2014 Government Regulations & Business Summit
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By Harold Ambler
By Harold Ambler
Christopher Kahler is professor and chair of the Department of Behavioral and Social Sciences in the Brown University School of Public Health. He received his Ph.D. in Clinical Psychology in 1998 from Rutgers University and joined the Brown Medical School faculty that year.
Kahler’s work focuses on the role of personality and emotion in heavy alcohol use and smoking, the causation, and treatment, of combined heavy drinking and smoking, and the role of alcohol in the treatment of HIV infection. He is currently the principal investigator on an NIAAA-funded laboratory study on alcohol administration and smoking relapse risk, an NIAAA-funded randomized clinical trial of naltrexone for at-risk and problem drinkers seeking smoking cessation treatment, and an NCI-funded treatment development project to adapt positive psychotherapy for use in smoking cessation treatment with low positive affect smokers. He is the scientific director of the NIAAA-funded Alcohol Research Center on HIV.
PBN: What causes most smoking-cessation relapses?
KAHLER: There seem to be a few common types of situations in which people relapse to smoking. First, is that some people have a hard time getting through the initial discomfort of the first 24 hours of quitting and never really get started before they go back to smoking. The second type involves situations in which people feel strong negative emotions like anger or anxiety. The third involves situations in which people are drinking alcohol, often with other people, especially people who smoke.
PBN: Alcoholics Anonymous suggests that members stop drinking entirely – is that usually good advice? Or is there a subset of problem drinkers for whom modifying their drinking is the better choice?
KAHLER: For people who have been quite dependent on alcohol giving up drinking entirely is often the safest and most attainable goal. There are people who have had problems related to drinking who are able to moderate their drinking. But, if someone has tried repeatedly to drink moderately and failed, avoiding alcohol completely is often the best goal.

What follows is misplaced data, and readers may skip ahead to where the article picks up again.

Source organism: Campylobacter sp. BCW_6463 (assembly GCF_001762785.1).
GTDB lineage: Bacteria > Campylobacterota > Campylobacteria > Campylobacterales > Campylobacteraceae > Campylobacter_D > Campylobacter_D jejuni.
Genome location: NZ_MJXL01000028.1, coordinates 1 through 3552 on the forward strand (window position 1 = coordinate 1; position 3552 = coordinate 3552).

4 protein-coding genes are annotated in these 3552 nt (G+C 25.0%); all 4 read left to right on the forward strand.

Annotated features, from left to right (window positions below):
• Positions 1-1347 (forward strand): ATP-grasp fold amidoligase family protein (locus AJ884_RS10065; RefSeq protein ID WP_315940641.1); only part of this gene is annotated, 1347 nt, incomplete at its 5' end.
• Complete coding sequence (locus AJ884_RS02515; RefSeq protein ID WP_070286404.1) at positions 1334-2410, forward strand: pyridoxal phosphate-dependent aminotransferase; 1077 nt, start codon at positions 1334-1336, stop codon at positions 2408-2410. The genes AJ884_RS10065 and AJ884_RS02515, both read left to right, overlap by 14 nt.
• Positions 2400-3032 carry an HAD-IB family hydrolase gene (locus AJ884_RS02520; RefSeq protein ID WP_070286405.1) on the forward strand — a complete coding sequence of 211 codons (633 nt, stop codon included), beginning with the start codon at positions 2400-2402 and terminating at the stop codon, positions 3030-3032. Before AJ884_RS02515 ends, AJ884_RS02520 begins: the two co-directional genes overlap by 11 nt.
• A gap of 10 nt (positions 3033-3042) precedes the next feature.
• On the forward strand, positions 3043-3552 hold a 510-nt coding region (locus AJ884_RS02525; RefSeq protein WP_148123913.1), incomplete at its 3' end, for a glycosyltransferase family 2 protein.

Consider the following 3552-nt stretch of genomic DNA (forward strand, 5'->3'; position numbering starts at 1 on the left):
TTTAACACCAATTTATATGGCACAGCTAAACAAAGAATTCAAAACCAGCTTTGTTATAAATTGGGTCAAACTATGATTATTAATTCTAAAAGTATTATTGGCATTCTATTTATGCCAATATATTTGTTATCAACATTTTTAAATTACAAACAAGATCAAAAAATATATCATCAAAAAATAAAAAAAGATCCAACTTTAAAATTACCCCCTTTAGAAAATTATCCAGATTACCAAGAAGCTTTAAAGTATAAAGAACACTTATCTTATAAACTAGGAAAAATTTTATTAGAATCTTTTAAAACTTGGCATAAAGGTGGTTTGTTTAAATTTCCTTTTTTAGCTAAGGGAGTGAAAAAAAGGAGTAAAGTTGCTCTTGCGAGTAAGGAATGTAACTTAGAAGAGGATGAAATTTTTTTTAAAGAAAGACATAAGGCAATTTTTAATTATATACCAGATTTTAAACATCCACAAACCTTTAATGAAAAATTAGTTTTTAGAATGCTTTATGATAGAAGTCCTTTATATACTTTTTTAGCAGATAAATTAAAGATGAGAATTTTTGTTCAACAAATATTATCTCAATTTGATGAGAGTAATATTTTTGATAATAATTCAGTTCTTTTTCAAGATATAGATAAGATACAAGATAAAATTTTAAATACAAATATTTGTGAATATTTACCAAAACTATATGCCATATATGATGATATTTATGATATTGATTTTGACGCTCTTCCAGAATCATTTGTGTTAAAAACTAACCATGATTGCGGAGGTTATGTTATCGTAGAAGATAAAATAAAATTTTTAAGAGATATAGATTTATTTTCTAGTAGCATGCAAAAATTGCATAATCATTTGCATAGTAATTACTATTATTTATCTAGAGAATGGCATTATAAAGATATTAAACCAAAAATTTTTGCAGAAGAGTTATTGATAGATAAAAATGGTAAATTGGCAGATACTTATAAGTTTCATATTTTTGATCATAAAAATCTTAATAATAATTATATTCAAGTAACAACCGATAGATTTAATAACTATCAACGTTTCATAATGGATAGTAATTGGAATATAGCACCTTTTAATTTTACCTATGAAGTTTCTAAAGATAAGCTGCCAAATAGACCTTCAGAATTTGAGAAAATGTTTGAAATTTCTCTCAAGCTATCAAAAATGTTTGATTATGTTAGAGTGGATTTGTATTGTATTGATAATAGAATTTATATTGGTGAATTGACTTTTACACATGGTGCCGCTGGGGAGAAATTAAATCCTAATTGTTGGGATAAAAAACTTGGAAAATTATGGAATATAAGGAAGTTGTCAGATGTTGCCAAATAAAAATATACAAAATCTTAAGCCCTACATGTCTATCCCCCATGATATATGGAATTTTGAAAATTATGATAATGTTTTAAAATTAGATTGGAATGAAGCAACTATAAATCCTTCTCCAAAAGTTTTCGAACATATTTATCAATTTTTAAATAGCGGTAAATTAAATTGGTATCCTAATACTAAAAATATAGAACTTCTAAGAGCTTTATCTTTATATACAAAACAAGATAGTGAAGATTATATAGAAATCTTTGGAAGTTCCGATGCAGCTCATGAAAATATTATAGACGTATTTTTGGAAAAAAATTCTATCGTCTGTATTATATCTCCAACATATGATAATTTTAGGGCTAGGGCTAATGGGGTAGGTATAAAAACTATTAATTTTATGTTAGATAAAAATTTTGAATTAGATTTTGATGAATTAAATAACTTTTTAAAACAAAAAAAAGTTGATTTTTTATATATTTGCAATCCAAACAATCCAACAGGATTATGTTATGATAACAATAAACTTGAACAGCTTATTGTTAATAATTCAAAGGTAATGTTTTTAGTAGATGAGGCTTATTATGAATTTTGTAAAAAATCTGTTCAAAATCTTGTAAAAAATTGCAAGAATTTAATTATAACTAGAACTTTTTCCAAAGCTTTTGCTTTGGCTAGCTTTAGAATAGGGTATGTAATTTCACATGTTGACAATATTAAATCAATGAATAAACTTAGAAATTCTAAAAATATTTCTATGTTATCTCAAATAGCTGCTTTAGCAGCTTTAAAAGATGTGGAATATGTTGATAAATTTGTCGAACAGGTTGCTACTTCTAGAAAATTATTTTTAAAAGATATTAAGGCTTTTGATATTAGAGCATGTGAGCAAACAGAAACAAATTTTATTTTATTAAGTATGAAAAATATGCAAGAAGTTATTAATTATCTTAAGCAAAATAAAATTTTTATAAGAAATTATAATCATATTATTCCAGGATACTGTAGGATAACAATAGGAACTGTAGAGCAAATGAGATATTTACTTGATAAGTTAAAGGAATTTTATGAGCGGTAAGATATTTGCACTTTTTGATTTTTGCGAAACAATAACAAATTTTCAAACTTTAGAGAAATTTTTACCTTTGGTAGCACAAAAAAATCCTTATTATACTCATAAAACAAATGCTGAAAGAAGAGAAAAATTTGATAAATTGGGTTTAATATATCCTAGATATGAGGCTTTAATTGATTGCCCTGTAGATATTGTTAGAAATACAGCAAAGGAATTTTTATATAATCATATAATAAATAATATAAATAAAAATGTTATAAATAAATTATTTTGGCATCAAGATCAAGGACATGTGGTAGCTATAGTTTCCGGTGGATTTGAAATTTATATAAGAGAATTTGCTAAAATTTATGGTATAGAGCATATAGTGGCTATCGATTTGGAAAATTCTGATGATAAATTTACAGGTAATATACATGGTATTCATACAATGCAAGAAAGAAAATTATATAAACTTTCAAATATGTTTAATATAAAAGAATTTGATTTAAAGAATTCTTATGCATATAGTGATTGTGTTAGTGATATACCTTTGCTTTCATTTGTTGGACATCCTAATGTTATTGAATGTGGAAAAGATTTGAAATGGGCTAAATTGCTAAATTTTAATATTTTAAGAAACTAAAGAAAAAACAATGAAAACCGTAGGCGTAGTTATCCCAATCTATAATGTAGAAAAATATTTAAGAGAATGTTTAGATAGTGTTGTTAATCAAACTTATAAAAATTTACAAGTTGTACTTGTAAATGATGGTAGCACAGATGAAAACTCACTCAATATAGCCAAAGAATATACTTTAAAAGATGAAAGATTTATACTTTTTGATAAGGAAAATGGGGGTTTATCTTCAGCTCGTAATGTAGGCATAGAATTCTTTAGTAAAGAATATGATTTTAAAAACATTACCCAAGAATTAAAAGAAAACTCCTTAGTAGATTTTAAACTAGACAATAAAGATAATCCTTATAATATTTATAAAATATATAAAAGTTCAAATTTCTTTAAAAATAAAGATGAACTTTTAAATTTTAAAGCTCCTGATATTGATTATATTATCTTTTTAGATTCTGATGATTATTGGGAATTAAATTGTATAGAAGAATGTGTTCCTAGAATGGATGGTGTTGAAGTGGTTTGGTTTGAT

PBN: How likely is it that a problem drinker, or alcoholic, also smokes cigarettes in 2014?
KAHLER: Part of this depends on how you define problem drinker or alcoholic. About 20 percent of smokers drink alcohol at levels that could be harmful to their health compared to about 7 percent of people who don’t smoke. Generally, problem drinkers are twice as likely to smoke as non-drinkers or moderate drinkers.
PBN: Which is likely to kill someone who does both first, the cigarettes or the alcohol -- or is it possible to say?
KAHLER: It is not truly possible to say for any one individual. Drinking alcohol very heavily can put people in risky situations that can result in death and can put other people’s lives in danger. However, in terms of non-accidental deaths, research suggests that on average alcoholics who smoke are more likely to die of smoking-related illnesses than alcohol-related illnesses. Therefore, it is very important for all people to quit smoking. Heavy drinking and smoking also can interact raising the risk of head and neck cancers 30 to 100 fold if someone does both.
PBN: How does excessive drinking affect the treatment of HIV infection?
KAHLER: Heavy drinking in people living with HIV has been associated with worse medication adherence, lower odds of successfully suppressing the virus, decreased immune function, and increased odds of liver disease, which is a leading cause of death among HIV patients. Alcohol and HIV can both affect cognitive functioning, and heavy drinking has been associated with increased engagement in risky sexual practices that can spread HIV. Therefore, alcohol has a significant impact on both the depth and breadth of the HIV epidemic.